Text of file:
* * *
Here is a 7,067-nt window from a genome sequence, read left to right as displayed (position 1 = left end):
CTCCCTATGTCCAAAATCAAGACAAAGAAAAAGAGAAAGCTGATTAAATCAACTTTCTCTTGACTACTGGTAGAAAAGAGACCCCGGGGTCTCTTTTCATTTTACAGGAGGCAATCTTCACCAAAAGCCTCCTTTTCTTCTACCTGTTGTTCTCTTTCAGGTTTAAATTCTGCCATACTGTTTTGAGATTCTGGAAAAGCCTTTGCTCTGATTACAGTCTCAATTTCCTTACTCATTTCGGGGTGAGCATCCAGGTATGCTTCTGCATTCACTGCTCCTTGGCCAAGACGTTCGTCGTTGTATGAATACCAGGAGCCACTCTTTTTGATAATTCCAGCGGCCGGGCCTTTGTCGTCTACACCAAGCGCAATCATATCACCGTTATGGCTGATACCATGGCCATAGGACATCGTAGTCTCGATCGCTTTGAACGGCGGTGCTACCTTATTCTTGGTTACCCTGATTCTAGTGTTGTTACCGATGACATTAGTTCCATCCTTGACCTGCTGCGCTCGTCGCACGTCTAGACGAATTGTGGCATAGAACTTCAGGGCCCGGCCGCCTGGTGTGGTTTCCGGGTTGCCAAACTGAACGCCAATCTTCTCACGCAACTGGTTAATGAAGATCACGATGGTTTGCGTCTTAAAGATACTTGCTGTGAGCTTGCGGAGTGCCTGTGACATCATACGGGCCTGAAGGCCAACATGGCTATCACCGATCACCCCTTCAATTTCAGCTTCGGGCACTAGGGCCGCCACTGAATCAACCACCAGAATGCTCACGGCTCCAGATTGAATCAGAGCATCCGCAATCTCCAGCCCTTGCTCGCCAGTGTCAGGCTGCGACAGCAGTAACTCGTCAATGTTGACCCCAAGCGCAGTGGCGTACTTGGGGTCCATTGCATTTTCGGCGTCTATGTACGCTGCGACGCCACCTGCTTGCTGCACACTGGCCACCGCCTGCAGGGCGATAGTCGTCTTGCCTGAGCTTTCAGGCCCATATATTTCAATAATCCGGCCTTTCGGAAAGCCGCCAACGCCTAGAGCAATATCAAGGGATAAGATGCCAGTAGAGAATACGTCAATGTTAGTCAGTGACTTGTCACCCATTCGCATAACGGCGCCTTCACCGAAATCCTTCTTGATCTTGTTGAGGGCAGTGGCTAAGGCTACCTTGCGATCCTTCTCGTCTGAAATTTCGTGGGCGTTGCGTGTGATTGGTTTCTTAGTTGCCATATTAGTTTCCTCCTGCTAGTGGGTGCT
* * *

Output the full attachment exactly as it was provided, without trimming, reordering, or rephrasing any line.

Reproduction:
Here is a 7,067-nt window from a genome sequence, read left to right as displayed (position 1 = left end):
CTCCCTATGTCCAAAATCAAGACAAAGAAAAAGAGAAAGCTGATTAAATCAACTTTCTCTTGACTACTGGTAGAAAAGAGACCCCGGGGTCTCTTTTCATTTTACAGGAGGCAATCTTCACCAAAAGCCTCCTTTTCTTCTACCTGTTGTTCTCTTTCAGGTTTAAATTCTGCCATACTGTTTTGAGATTCTGGAAAAGCCTTTGCTCTGATTACAGTCTCAATTTCCTTACTCATTTCGGGGTGAGCATCCAGGTATGCTTCTGCATTCACTGCTCCTTGGCCAAGACGTTCGTCGTTGTATGAATACCAGGAGCCACTCTTTTTGATAATTCCAGCGGCCGGGCCTTTGTCGTCTACACCAAGCGCAATCATATCACCGTTATGGCTGATACCATGGCCATAGGACATCGTAGTCTCGATCGCTTTGAACGGCGGTGCTACCTTATTCTTGGTTACCCTGATTCTAGTGTTGTTACCGATGACATTAGTTCCATCCTTGACCTGCTGCGCTCGTCGCACGTCTAGACGAATTGTGGCATAGAACTTCAGGGCCCGGCCGCCTGGTGTGGTTTCCGGGTTGCCAAACTGAACGCCAATCTTCTCACGCAACTGGTTAATGAAGATCACGATGGTTTGCGTCTTAAAGATACTTGCTGTGAGCTTGCGGAGTGCCTGTGACATCATACGGGCCTGAAGGCCAACATGGCTATCACCGATCACCCCTTCAATTTCAGCTTCGGGCACTAGGGCCGCCACTGAATCAACCACCAGAATGCTCACGGCTCCAGATTGAATCAGAGCATCCGCAATCTCCAGCCCTTGCTCGCCAGTGTCAGGCTGCGACAGCAGTAACTCGTCAATGTTGACCCCAAGCGCAGTGGCGTACTTGGGGTCCATTGCATTTTCGGCGTCTATGTACGCTGCGACGCCACCTGCTTGCTGCACACTGGCCACCGCCTGCAGGGCGATAGTCGTCTTGCCTGAGCTTTCAGGCCCATATATTTCAATAATCCGGCCTTTCGGAAAGCCGCCAACGCCTAGAGCAATATCAAGGGATAAGATGCCAGTAGAGAATACGTCAATGTTAGTCAGTGACTTGTCACCCATTCGCATAACGGCGCCTTCACCGAAATCCTTCTTGATCTTGTTGAGGGCAGTGGCTAAGGCTACCTTGCGATCCTTCTCGTCTGAAATTTCGTGGGCGTTGCGTGTGATTGGTTTCTTAGTTGCCATATTAGTTTCCTCCTGCTAGTGGGTGCT